Murder of Black Man in US Strains Fragile Relations with Sub-Saharan Africa
Derek Chauvin, 44, a white police officer at the U.S Minneapolis Police Department has now been caught up in the labyrinthine issue of geopolitics involving Sub-Saharan Africa and the world’s largest economy at a time when China’s growing influence in the region is irking the Trump Administration.
The Floyd Murder’s Global Ripple Effect
Chauvin is presently facing up to 40 years in prison for murdering George Floyd, a 46-year-old unarmed and cuffed black man in Minneapolis, Minnesota. Chauvin, a 19-year veteran at the Police department now unwittingly finds himself thrust on the global stage epitomizing a negative racial caricature that pigeonholes the white race as being predators of people of color, particularly towards members of the black race.
With Sub-Saharan Africa being the second most populous continent on earth with an estimated population of 1.2 billion people and disproportionately black, this May 15 incident happening 14,108 km away rekindled a strong feeling, that the US under the leadership of Donald Trump has an uphill task navigating the issue of race relations globally.
Africa: Talking Truth to Power
Unlike in the past when the leadership of the African continent courted diplomacy and behind-the-scenes engagement as a strategy of resolving sticky issues revolving around the super power, this time round, the continent has embraced the unprecedented mode of talking truth to power, a probable indication of how low the fortunes of the US have sunk on the continent.
“The paternalistic attitude being displayed by President Donald Trump towards emerging nations has muddied the warm diplomatic relations that hitherto existed and Africa is following the cue by calling out an Administration that has intent of shunning the rest of the world as it perpetrates an inward looking foreign policy referred to as America First, which is unilaterally and isolationist in nature,” said Dr. Godfrey Muriuki, a Senior Lecturer at the University of Nairobi.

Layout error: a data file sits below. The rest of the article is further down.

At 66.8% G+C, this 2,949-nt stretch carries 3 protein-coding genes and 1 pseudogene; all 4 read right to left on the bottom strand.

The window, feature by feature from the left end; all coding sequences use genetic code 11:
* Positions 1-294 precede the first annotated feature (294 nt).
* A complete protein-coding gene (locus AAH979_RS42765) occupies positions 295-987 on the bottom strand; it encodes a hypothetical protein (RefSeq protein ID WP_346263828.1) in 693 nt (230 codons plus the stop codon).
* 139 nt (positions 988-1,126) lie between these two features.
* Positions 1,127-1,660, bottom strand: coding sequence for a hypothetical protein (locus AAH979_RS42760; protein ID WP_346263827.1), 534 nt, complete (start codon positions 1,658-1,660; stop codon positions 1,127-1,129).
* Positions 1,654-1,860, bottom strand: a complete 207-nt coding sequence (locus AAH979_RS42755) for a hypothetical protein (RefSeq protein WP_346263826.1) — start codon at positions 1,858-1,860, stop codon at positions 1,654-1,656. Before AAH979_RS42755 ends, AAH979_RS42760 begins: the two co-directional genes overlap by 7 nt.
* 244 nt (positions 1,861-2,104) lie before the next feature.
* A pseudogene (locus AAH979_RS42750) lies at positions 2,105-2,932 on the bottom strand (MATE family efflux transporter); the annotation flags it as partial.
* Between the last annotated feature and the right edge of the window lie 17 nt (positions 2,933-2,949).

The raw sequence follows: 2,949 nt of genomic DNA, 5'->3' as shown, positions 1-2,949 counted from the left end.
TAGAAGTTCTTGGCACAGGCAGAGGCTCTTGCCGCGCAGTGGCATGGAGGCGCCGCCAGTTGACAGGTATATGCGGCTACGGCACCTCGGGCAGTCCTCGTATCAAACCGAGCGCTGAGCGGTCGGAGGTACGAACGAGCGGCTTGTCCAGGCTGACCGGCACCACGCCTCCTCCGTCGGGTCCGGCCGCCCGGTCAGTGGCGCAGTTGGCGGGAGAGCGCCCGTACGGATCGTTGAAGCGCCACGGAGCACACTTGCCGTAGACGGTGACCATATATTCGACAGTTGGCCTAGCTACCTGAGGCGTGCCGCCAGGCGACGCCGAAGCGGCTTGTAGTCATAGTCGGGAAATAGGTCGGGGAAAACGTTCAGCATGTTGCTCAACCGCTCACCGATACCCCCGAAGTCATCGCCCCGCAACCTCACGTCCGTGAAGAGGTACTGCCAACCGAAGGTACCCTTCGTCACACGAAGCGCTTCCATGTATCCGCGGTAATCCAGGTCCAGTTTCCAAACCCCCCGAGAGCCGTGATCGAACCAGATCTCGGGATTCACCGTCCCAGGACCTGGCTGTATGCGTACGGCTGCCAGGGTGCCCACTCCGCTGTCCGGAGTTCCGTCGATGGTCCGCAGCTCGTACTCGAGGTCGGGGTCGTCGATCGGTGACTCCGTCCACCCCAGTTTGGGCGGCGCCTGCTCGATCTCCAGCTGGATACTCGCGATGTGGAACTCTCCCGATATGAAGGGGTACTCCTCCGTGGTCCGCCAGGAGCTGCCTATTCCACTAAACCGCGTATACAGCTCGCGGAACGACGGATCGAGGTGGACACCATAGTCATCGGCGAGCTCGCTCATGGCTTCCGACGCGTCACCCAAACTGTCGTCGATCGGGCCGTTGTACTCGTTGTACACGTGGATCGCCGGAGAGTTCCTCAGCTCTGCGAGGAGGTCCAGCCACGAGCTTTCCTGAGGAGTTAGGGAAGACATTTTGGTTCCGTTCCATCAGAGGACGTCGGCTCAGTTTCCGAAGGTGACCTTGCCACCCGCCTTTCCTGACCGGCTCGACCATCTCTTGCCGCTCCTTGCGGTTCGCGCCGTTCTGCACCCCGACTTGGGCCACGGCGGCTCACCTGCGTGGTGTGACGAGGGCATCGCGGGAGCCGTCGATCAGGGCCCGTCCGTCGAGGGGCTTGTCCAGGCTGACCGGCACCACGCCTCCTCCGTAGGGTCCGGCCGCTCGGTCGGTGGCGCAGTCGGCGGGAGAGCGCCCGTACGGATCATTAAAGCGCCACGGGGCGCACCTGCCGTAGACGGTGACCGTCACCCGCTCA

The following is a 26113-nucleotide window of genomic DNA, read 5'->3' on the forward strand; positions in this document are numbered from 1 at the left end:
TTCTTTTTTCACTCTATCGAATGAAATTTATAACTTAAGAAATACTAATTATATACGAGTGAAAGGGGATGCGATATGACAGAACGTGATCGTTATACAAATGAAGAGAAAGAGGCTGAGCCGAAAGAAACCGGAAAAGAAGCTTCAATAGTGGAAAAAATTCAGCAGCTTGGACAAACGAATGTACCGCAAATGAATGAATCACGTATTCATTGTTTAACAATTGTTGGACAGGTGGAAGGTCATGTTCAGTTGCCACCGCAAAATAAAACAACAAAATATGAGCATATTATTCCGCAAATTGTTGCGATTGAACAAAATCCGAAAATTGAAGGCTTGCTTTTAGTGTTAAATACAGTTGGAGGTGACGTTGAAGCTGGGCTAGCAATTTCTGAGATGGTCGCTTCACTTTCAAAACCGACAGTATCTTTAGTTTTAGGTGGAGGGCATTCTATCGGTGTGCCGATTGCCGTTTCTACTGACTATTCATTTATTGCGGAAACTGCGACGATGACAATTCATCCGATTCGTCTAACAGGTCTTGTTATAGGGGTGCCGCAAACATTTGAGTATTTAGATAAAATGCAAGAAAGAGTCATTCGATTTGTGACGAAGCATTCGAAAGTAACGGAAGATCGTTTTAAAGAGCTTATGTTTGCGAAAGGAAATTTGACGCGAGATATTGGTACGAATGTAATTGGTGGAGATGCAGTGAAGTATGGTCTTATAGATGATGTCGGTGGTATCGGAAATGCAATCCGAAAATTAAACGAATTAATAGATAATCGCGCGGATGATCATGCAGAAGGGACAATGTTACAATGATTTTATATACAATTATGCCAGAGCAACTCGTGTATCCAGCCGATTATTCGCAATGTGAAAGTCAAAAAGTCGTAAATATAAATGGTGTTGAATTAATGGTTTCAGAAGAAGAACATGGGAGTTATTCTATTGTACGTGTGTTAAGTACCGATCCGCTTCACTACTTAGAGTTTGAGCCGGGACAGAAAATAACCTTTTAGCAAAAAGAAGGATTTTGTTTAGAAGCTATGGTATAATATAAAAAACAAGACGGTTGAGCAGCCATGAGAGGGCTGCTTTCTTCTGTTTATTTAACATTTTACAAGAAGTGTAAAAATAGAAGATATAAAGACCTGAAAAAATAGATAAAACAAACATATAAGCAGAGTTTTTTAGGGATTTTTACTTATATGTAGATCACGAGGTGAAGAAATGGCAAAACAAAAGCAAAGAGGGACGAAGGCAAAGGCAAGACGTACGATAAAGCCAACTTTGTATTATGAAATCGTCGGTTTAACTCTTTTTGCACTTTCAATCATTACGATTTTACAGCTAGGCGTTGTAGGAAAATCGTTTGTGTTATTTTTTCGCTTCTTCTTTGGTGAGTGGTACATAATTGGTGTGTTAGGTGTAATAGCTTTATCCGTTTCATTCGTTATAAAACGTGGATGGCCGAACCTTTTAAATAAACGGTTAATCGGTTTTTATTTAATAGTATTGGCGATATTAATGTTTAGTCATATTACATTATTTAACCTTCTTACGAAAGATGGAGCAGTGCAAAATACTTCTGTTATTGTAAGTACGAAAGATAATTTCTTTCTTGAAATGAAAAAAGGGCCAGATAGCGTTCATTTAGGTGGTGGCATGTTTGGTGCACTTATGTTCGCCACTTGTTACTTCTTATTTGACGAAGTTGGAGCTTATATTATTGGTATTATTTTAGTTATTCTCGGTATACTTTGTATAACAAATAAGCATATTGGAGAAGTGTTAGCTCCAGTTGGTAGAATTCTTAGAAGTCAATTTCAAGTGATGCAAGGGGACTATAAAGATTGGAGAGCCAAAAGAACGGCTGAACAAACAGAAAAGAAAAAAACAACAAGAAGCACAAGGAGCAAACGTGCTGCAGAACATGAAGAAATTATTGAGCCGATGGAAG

‘Africa Demands a Full Investigation into this Killing’
For now, within Africa, Chauvin’s sordid action is being interpreted as a manifestation of the endemic, entrenched and institutionalized racism, prevalent within US, that victimizes people of black color.
With the chairman of the African Union (AU) Commission, Moussa Faki Mahamat, condemning the murder saying, “The AU Commission firmly reaffirms and reiterates its rejection of the continuing discriminatory practices against Black citizens of the United States of America.”
While, Kwesi Quartey, a top AU official saying “This is one too many. We may be black, but we are people too. Africa demands a full investigation into this killing.”
An emboldened, Ghanaian President Nana Akufo-Addo also spoke up loudly on Twitter, writing that:
“Black people the world over are shocked and distraught by the killing … it cannot be right that in the 21st century the U.S., this great bastion of democracy, continues to grapple with the problem of systemic racism.”
“We stand with our kith and kin in America in these difficult times, and we hope that the unfortunate, tragic death of George Floyd will inspire a lasting change in how America confronts head on the problems of hate and racism,” Akuffo-Addo added.
South Africa Calls for ‘Amicable Solution’
South Africa’s ruling party the African National Congress (ANC), while deploring the rising racial discrimination in the US, is calling for “an amicable solution” to what is turning out to being a racial impasse with the ongoing protests and riots.
“It’s deplorable that almost 70 years since racial segregation was abolished in America, people of color are still routinely slaughtered for the color of their skin,” the party remarked in late May.
China vs. USA in Africa
Close watchers of the sub-Saharan Africa say the change of attitude towards the US is driven in big measure by the emergency of China as the biggest trading partner in the region. In 2009 China supplanted the US as Africa’s biggest trading partner. In 2019 China-Africa trade hit the $170 billion mark which was a big contrast compared to the US trade with sub-Saharan Africa for the same period which registered $39 billion.